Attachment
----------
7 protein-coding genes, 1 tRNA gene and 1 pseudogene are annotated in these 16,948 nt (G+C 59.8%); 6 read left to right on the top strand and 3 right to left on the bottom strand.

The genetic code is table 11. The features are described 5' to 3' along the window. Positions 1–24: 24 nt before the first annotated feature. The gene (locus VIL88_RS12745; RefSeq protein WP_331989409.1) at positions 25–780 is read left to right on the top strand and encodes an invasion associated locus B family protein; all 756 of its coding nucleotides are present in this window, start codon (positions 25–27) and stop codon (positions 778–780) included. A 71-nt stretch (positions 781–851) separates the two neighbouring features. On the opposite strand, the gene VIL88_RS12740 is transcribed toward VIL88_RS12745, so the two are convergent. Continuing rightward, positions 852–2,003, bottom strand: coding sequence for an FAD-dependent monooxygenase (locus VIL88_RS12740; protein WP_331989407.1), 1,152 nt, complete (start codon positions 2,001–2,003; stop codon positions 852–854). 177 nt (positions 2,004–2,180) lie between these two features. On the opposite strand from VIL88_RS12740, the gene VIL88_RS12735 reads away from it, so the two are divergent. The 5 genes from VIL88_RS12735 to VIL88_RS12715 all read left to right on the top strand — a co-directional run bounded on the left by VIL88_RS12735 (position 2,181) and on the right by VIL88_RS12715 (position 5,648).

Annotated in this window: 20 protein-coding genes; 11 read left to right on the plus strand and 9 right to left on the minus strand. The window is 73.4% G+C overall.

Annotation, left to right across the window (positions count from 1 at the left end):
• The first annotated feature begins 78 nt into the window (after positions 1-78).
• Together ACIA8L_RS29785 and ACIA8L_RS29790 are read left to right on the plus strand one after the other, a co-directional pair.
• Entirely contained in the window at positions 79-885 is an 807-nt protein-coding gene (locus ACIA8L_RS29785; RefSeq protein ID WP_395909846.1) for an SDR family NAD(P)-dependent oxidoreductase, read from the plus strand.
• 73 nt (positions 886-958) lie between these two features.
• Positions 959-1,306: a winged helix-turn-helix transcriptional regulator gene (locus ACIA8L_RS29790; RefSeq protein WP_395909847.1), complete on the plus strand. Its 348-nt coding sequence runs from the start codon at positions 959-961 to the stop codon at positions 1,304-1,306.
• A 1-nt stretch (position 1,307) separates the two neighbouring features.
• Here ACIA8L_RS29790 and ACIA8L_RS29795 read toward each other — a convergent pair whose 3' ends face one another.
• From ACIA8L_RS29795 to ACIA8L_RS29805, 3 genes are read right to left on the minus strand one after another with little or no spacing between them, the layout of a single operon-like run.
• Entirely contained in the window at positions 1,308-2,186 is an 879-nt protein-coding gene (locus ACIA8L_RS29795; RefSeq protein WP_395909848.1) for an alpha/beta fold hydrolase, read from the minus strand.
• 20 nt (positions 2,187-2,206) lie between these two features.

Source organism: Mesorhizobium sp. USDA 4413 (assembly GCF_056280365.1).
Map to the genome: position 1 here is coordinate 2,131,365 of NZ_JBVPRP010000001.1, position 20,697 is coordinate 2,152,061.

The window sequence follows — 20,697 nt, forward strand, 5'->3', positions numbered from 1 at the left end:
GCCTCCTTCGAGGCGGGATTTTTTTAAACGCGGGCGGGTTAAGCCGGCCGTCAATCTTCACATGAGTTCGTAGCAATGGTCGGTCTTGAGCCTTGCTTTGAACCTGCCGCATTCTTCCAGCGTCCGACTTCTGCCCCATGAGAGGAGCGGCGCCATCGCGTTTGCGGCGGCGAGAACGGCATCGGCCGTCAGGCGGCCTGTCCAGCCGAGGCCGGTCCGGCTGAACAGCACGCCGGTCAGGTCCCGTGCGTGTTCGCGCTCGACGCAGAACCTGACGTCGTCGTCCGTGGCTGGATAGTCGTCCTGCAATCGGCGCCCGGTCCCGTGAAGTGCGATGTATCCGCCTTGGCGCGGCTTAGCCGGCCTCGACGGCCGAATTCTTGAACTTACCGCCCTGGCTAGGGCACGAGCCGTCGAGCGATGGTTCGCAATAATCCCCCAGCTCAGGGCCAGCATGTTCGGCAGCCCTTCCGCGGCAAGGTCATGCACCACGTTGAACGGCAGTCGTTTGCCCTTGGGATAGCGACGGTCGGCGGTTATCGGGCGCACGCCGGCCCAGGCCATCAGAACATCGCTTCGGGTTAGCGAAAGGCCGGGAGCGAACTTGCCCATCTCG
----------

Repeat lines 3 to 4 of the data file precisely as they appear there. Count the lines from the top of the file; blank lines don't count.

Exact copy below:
Annotated in this window: 20 protein-coding genes; 11 read left to right on the plus strand and 9 right to left on the minus strand. The window is 73.4% G+C overall.

Annotation, left to right across the window (positions count from 1 at the left end):